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Pike County is a county of the state of Alabama. Based on the 2010 census, the
population was 32,899. Pike County was created
on December 17, 1821 and was formed from Henry County and Montgomery
County. The county seat is Troy. Pike
county name is
in honor of General Zebulon Pike, of New Jersey, an explorer who led an expedition to southern Colorado and discovered Pikes Peak in 1806.
Pike County comprises the Troy, AL Micropolitan Statistical Area.
Pike county was named for General Zebulon Pike (New Jersey), a soldier in the War of 1812.
County QuickFacts: CensusBureau Quick Facts
Pike county was formed on December 17, 1821. The county boundaries changed several times before being set at their current locations in 1866. The county was named for General Zebulon Pike (New Jersey), a soldier in the War of 1812. The first county seat was established at Louisville, later moved to Monticello and finally located in Troy in 1839.
Pike County is located in the southeastern section of the state, in the coastal plain or "Wiregrass" area. It encompasses 672 square miles. A teachers' training college, Troy Normal School, was established in Troy in 1887. Today it exists as Troy State University. Other towns located in the county include Brundidge, Spring Hill and Henderson.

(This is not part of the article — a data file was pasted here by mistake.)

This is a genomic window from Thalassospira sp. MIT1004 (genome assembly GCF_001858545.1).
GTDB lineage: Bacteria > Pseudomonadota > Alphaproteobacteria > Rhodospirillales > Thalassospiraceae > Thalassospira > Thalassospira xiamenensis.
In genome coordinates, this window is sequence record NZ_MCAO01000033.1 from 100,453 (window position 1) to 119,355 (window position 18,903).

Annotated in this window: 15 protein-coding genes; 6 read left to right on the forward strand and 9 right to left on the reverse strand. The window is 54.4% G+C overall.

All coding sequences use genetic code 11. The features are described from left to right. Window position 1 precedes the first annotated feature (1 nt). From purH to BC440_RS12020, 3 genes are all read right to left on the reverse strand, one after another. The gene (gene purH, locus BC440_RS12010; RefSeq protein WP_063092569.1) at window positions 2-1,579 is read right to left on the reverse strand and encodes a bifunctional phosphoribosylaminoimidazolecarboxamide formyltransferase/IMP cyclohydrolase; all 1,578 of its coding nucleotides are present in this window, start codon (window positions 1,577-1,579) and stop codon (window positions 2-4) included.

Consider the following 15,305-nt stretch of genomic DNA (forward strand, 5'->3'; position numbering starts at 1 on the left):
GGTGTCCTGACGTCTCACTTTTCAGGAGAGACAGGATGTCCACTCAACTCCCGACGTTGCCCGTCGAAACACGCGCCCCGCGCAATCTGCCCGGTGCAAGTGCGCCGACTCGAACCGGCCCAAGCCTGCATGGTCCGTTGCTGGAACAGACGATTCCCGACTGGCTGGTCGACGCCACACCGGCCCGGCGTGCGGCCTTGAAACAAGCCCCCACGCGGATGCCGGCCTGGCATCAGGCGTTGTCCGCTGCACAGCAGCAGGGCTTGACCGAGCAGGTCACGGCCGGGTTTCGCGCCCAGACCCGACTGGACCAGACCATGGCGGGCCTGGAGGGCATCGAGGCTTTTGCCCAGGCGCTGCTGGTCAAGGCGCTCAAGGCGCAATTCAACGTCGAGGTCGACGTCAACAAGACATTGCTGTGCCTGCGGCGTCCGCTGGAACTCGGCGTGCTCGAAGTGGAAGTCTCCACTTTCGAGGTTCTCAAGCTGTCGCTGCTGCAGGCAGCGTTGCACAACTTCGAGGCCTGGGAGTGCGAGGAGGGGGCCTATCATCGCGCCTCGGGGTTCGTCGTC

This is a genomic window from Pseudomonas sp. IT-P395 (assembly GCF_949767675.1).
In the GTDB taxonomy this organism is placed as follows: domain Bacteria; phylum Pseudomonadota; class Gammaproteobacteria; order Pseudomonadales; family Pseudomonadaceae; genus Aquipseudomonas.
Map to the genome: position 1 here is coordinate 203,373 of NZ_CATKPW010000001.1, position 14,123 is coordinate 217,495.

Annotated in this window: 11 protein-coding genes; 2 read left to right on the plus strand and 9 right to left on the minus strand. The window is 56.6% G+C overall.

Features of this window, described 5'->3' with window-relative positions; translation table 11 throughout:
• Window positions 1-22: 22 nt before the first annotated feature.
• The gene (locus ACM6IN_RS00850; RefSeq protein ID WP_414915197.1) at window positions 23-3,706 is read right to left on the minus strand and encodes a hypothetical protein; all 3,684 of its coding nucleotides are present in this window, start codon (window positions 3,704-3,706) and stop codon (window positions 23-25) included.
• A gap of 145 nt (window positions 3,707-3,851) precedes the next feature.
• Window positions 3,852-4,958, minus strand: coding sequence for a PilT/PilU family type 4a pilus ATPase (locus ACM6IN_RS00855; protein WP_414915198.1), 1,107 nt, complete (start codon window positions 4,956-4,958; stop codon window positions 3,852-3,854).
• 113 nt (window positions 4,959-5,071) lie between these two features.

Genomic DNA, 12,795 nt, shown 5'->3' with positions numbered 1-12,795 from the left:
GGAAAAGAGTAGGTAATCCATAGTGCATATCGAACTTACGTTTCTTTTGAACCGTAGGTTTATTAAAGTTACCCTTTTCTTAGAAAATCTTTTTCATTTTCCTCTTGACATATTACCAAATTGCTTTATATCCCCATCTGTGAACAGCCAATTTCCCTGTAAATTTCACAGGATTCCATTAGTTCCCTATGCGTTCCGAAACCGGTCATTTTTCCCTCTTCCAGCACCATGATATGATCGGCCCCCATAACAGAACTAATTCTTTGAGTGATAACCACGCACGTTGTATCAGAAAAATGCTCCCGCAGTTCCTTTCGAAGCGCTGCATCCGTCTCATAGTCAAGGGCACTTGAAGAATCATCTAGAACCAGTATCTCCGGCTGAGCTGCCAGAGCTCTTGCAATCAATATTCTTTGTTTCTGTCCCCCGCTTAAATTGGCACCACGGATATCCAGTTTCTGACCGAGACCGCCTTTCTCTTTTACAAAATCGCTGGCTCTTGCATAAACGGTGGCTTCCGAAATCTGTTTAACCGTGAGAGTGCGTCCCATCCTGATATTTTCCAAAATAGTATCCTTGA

As reported by the Census Bureau, the county has a total area of 673 square miles (1,740 km2), of which 672 square miles (1,740 km2) is land and 0.9 square miles (2.3 km2) (0.1%) is water.
The Conecuh River runs diagonally through the county from the northeast to the southwest and is home to 95 species of fish and 30 species of mussel, some of which are at risk. The Pea River forms part of Pike County's eastern border and is the largest tributary of the Choctawhatchee River. Big Creek and Whitewater Creek, significant tributaries of the Pea River, originate just below Troy.
Bordering counties are as follows: